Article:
In the receiver unit 4, the antenna 20 receives a signal transmitted from the baby-transmitting unit 2. The antenna 20 may also be a soft antenna. The signal received through the antenna 20 goes to the receiver 22. The receiver 22 should be set to operate on the same frequency as the transmitter 16. For example, both the transmitter 16 and the receiver 22 can have an operating frequency of approximately 900-megahertz. In one embodiment the transmitter and the receiver can operate selectively at either 905.504 megahertz or 906.016 megahertz. The receiver 22 is also connected to the band control 24. The present invention contemplates that different bands can be manually or automatically selected. The band control unit 24 is electrically connected to the remote monitoring unit control. It is to be understood that the remote monitoring unit control 26 provides control circuitry and/or control logic to the other components of the remote receiver 4. The remote monitoring unit control 26 is also connected to an audio system 27, which provides audio of the baby, which was originally received at the microphone 10. The audio unit 27 has a volume adjustment 28 and a speaker 30. The volume adjustment provides the ability to adjust the volume level. For example, new parents can adjust the volume level to a high gain position so that every sound made by baby is heard in an amplified manner. Similarly, a parent with a very vocal baby can turn the volume level down so that only the loudest cries are clearly heard. The remote monitoring unit control 26 is also connected to a vibration system 31. The vibration system includes a vibration adjustment 32 as well as a vibrator 34. In addition, the remote monitoring unit control 26 is connected a power circuit 36.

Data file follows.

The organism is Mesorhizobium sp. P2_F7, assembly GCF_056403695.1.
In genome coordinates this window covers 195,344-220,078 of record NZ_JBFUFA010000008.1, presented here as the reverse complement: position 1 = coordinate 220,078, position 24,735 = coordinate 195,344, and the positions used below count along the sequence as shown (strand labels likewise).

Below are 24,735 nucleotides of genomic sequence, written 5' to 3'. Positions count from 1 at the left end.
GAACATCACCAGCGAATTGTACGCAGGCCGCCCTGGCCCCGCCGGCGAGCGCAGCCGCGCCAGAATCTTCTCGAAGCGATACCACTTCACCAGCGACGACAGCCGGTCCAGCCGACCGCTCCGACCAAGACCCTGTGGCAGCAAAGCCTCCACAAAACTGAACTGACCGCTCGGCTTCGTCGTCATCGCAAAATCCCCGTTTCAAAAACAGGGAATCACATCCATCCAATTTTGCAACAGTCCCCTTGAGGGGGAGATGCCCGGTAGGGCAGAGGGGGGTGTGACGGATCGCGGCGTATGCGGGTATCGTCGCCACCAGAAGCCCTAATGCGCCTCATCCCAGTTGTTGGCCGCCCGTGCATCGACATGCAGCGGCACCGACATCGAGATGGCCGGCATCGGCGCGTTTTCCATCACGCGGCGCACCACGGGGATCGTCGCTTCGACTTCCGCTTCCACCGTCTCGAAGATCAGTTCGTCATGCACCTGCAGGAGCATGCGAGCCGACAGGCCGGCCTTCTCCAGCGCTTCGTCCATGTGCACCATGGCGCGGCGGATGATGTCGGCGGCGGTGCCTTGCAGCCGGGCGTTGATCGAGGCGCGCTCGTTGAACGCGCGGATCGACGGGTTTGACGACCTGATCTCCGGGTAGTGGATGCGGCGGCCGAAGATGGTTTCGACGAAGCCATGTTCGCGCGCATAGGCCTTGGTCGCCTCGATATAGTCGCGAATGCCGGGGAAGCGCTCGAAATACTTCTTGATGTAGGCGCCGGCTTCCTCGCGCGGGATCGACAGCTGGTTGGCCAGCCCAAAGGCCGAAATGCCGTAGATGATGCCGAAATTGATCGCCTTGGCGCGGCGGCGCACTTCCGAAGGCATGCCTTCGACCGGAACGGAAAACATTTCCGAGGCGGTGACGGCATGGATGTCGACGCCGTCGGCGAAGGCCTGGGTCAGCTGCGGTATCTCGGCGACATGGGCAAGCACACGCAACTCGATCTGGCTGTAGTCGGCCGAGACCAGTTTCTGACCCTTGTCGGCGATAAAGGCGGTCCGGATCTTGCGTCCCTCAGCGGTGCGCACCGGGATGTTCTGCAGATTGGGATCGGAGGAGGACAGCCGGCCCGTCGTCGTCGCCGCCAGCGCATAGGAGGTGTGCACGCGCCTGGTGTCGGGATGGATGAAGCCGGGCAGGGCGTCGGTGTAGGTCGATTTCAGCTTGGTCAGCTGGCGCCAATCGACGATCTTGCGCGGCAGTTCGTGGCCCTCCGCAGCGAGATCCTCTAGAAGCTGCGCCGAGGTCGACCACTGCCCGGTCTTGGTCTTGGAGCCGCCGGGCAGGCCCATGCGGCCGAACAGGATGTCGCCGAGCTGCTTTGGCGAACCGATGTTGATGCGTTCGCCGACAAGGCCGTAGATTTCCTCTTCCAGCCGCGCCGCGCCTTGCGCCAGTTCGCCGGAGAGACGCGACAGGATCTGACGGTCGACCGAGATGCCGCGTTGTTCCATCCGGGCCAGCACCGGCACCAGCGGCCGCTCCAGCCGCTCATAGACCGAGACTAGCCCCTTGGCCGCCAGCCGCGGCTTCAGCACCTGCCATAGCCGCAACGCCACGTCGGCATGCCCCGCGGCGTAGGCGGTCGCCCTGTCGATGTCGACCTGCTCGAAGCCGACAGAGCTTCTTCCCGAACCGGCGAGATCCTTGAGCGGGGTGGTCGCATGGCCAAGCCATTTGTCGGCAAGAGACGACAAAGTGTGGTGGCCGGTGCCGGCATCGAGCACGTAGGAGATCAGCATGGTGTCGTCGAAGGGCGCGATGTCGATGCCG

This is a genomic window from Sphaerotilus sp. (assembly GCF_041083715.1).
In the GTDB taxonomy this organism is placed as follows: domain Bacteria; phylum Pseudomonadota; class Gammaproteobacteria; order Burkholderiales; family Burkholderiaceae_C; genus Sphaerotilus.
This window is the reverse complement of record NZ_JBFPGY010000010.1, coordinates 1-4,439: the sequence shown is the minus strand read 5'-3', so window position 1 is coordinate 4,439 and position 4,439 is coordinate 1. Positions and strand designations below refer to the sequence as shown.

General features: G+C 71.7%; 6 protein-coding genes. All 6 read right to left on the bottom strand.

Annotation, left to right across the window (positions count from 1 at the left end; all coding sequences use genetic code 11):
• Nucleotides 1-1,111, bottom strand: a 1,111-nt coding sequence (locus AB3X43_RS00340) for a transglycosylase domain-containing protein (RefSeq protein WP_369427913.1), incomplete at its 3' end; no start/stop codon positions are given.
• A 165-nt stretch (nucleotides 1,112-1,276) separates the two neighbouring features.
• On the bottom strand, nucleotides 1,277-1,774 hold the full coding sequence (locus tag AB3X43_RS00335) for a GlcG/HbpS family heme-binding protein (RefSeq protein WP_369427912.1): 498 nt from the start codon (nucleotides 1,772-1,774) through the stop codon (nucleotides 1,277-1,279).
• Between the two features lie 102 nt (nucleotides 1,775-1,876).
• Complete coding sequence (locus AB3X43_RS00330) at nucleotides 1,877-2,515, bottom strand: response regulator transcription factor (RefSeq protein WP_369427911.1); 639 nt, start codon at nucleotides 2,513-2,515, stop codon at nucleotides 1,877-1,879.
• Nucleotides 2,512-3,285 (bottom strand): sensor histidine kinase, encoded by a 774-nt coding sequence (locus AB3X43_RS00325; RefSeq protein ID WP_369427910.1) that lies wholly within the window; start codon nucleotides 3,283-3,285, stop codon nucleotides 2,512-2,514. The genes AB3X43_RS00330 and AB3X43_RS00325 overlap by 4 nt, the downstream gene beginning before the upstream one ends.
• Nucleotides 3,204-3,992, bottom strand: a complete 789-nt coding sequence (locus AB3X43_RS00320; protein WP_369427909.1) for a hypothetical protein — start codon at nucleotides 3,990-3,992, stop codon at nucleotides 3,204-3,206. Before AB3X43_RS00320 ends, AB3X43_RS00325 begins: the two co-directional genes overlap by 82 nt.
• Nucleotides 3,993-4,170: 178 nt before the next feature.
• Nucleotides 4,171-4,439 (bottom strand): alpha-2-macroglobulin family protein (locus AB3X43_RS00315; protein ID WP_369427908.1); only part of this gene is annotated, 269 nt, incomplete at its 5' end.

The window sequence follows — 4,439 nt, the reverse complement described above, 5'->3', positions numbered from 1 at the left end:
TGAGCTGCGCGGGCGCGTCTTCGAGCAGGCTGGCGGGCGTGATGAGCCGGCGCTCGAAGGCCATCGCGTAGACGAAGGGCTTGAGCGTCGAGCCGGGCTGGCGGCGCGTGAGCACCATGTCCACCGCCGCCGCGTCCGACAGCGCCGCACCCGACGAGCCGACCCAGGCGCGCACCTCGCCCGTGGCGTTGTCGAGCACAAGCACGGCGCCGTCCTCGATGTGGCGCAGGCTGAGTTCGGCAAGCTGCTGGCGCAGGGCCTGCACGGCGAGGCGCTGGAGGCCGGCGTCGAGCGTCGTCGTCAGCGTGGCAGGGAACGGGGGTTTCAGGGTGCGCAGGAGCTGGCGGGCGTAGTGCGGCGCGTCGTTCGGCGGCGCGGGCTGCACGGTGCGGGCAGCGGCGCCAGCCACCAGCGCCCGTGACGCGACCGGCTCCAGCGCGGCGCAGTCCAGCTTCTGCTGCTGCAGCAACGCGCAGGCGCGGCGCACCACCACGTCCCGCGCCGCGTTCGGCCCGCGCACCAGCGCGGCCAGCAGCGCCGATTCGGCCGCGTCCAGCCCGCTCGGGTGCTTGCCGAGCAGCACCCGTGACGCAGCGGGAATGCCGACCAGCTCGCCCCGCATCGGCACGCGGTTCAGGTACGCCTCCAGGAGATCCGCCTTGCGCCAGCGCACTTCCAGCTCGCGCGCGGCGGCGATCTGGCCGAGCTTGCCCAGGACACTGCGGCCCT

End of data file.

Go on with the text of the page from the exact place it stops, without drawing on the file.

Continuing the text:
FIG. 2 shows a detailed diagram of one embodiment of a baby-monitoring unit. In the specific embodiment of FIG. 2, a signal-conditioning unit 38 is used. The microphone 10 is electrically connected to the signal-conditioning unit 38, which in turn is electrically connected to the transmitter 16. The signal conditioning unit 38, includes an audio frequency amplifier 40 electrically connected to a low pass filter 42 which is electrically connected to the transmitter 16. In addition, there is a feedback loop in the signal conditioning circuit 38. In this loop, the low pass filter 42 is also electrically connected to a level detector 44, which is electrically connected to the electric control attenuator 46. The electric control attenuator 46 is electrically connected to the input of the audio frequency amp 40. This feedback circuit provides a means in which the volume level can be adjusted to a range that is appropriate. The transmitter 16 also may operate at different frequencies or bands. The band selection circuit 14 allows the transmitter 16 to operate at either the frequency represented by crystal 48 or the frequency represented by crystal 50 as selected with the band selector switch 52. It is to be understood that the frequency of transmission is not necessarily the same frequency associated with the crystal. The frequency of transmission is derived from the crystal frequency. For example, but without limitation, the frequency of the transmission may be a multiple of the frequency associated with the crystal. Thus, in one embodiment a clock frequency of either 28.313 megahertz or 28.297 megahertz can be used, and this clock frequency can be multiplied by 32 to result in a frequency of 906.016 megahertz or 905.504 megahertz. It is to be appreciated that any number of frequencies are contemplated by the present invention. The present invention also provides that the frequency need not be selected with crystals, but may also be selected with oscillators, RC circuits, and other types of clock circuits as are well known in the art.